The Fedora 36 desktop with two active windows, an app launcher, and a painted landscape for the background.

There’s no time to waste in the world of Linux distributions. Fedora 35 dropped in November 2021, and Fedora 36 was released on May 10, 2022. Here’s what’s new in Red Hat’s open-source Linux distribution.

The latest version of the popular Linux distribution nearly coincided with the release of Ubuntu 22.04. We’re looking at the beta in this article, but it’s close enough to the final product that we can confidently see what’s going to be new and take a quick tour for all you Fedora fans out there.

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The Leading Edge

In a blog post introducing the Fedora 36 beta in late March, Red Hat said Fedora 36 continues the project’s “emphasis on delivering leading-edge open source technologies.”

Now, whenever you hear an open-source project say that you can more or less translate it to, “this is a minor upgrade with no major new features.” And that’s more or less what you get with Fedora 36.

There are some significant under-the-hood changes that will help Fedora in the long run, a few UI tweaks, and the latest version of the GNOME desktop.

But that’s okay. No matter how many people cry out for new features. It’s always best for Linux distributions to make incremental progress that builds on an already solid foundation. And that’s definitely what you get with Fedora.

Updated Desktop: GNOME 42

GNOME 42's dark mode activated in Fedora 36.

Fedora 35 moved forward to the GNOME 41 desktop, and Fedora 36 keeps the trend going by adopting GNOME 42. There aren’t a ton of changes here from GNOME 41. There’s a new dark mode because everything needs a dark mode in this early 21st century of ours. The new GNOME shell takes up less space, and it improves contrast by using darker backgrounds and brighter text and icons. It’s not a huge change, but it’s noticeable.

Another nice tweak on the dark mode style is that GNOME 42 introduces style settings that are independent of the system itself. That means if you want to make your primary theme light, but you want a dark theme for a specific app, that’s possible–assuming the app makes this setting available.

GNOME 42 also has a revamped screenshot feature that Fedora 36 called out in its blog post. The new experience lets you hit the “Print Screen” button, and then take screenshots (whole screen, windows, or sections) or screen recordings within the same tool.

There’s also a new UI for the text editor that includes the all-important auto-save feature. The terminal app is also getting an update with an overlaid scroll bar and size indicator. The header bar will also change color if you’re running as root. The two core apps are also tabbed, support the new dark UI, and have built-in style controls if you want something different from the default system setting.

If you’re not interested in GNOME 42, Fedora 36 offers LXQt 1.0 as an easy alternative. You can either grab a version of Fedora 36 with LXQt by default, or you can install LXQt alongside your current desktop environment.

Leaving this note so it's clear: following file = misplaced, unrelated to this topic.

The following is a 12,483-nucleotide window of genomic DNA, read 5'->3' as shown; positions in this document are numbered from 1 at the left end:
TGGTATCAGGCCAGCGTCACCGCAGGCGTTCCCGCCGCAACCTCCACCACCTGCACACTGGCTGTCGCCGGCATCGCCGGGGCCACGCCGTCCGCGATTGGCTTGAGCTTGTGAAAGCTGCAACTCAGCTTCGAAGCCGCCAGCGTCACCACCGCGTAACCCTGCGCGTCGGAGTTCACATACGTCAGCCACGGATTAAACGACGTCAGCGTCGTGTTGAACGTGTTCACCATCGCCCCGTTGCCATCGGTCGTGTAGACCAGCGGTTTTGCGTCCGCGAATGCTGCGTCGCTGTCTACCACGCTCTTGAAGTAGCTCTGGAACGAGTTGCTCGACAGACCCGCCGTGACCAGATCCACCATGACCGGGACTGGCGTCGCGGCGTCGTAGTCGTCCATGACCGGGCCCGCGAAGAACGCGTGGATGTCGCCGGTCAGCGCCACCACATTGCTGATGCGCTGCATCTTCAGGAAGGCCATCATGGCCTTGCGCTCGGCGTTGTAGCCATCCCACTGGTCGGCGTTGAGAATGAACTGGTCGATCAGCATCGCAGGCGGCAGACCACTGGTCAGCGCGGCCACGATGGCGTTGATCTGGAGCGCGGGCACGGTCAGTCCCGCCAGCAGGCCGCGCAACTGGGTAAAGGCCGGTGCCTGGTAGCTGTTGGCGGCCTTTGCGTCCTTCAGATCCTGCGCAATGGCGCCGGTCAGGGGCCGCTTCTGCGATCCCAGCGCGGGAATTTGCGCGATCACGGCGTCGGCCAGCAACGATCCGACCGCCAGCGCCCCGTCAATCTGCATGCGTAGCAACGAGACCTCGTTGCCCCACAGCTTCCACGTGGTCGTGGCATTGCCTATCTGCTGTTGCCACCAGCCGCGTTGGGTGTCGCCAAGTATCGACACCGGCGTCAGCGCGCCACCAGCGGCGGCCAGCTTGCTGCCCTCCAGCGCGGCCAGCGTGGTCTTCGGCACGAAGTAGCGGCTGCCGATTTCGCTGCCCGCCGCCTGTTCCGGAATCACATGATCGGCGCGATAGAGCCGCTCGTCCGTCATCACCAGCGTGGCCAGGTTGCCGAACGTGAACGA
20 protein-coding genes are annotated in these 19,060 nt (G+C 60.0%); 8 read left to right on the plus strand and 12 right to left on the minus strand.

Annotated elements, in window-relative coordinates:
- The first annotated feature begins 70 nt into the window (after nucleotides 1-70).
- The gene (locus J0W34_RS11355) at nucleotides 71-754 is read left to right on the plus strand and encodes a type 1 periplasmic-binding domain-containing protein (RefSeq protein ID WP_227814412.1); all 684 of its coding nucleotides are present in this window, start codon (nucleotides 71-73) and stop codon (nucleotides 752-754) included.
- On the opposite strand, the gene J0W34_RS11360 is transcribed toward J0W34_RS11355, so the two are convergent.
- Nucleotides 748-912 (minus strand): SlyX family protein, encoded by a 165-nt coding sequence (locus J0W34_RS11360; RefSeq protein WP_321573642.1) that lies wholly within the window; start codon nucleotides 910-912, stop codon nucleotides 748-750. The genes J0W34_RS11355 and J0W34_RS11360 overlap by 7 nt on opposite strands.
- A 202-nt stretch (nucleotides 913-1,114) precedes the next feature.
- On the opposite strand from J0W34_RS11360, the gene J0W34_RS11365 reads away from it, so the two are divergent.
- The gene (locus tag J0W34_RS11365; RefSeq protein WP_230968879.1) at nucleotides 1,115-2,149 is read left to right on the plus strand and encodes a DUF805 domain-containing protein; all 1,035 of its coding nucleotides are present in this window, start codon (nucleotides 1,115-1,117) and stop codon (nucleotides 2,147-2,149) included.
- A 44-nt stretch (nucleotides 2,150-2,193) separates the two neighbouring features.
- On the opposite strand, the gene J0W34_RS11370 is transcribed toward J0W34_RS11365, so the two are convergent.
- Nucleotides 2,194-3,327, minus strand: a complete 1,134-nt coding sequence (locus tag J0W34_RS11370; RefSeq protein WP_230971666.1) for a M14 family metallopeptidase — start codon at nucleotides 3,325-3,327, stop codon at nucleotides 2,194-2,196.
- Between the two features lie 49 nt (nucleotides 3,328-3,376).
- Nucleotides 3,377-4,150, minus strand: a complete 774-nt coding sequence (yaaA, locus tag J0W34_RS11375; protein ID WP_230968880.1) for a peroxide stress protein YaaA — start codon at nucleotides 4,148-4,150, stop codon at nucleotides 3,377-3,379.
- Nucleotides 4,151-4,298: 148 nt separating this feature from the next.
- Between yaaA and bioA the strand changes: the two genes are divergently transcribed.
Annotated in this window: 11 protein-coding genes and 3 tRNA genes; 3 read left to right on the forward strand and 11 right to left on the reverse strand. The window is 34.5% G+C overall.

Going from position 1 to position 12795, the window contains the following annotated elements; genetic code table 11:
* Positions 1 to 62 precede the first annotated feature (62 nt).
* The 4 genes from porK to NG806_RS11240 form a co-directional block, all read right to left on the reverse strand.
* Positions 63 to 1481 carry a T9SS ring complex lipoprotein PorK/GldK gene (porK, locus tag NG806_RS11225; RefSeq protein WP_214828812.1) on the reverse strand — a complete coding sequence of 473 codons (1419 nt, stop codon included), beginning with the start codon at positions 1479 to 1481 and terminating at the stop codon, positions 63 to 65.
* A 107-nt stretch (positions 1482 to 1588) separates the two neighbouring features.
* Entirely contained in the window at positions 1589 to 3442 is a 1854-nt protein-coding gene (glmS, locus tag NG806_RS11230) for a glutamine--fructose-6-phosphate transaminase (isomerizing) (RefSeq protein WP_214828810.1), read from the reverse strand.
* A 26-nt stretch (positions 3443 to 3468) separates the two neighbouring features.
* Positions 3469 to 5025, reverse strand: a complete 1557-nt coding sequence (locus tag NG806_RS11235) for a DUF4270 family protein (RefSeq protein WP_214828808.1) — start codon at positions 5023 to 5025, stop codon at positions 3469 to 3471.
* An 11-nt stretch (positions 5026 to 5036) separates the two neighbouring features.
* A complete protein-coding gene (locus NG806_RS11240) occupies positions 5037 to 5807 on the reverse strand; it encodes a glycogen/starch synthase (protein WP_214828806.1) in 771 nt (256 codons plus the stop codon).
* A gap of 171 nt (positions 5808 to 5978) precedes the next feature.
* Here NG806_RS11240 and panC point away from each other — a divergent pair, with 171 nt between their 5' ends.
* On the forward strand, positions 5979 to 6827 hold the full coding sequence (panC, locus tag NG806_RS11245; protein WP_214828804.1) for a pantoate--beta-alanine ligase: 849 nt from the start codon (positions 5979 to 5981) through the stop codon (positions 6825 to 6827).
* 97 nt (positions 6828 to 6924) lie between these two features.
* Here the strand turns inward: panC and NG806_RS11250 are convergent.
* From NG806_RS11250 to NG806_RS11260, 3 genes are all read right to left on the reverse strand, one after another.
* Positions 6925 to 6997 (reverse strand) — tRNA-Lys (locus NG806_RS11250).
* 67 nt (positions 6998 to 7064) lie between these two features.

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Under-the-Hood Changes

Multiple tabs in Fedora 36's text editor.

Fedora 36 is also doing some work within the system itself to make it easier to manage system snapshots building on previous work. The RPM database is moving from /var to /usr to make it easier for some snapshot, as well as rollback, jobs.

In its blog post Red Hat points out how the work of some upstream variants (distributions built on Fedora) such as Silverblue, Kinoite, CoreOS, and IoT have started some of this work that is now coming downstream. Particularly work on making /var a separate subvolume, which also makes managing snapshots earlier. Said Red Hat’s blog editor Joe Brockmeier,

“Users may not see the benefits immediately, but this work means that they can see it later. It’s a prime example of how work starts upstream in Fedora, gets perfected over a few releases and then finds its way into day-to-day use and potentially downstream to Red Hat Enterprise Linux.”

Beyond snapshot improvements, Fedora’s also added some nice support for NVIDIA graphics card users. Fedora 36 has additional Wayland support–Wayland is Fedora’s display server protocol–with the GNOME Display Manager using Wayland by default.

Then there are the usual upgrades to the built-in programming languages and other utilities including Ruby on Rails 7.0, Django 4.0, PHP 8.1, PostgreSQL 14, and Podman 4.0.

A Feather in the Fedora

Fedora 36 adds some very minor improvements including a better-looking version of GNOME, some basic tweaks to apps, and boosts to the underlying organization of the system. If you’d like to try it yourself, you’ll find the ISO on the Fedora downloads page that you can then live-boot or install it on your system.

It’s not a super exciting release, but these are the kinds of releases that are necessary in the long haul to make future versions of Fedora even better.

Profile Photo for Ian Paul Ian Paul
Ian Paul is a freelance writer with over a decade of experiencing writing about tech. In addition to writing for How-To Geek, he regularly contributes to PCWorld as a critic, feature writer, reporter, deal hunter, and columnist. His work has also appeared online at The Washington Post, ABC News, MSNBC, Reuters, Macworld, Yahoo Tech,, TechHive, The Huffington Post, and Lifewire. His articles are regularly syndicated across numerous IDG sites including CIO, Computerworld, GameStar, Macworld UK, Tech Advisor, and TechConnect.
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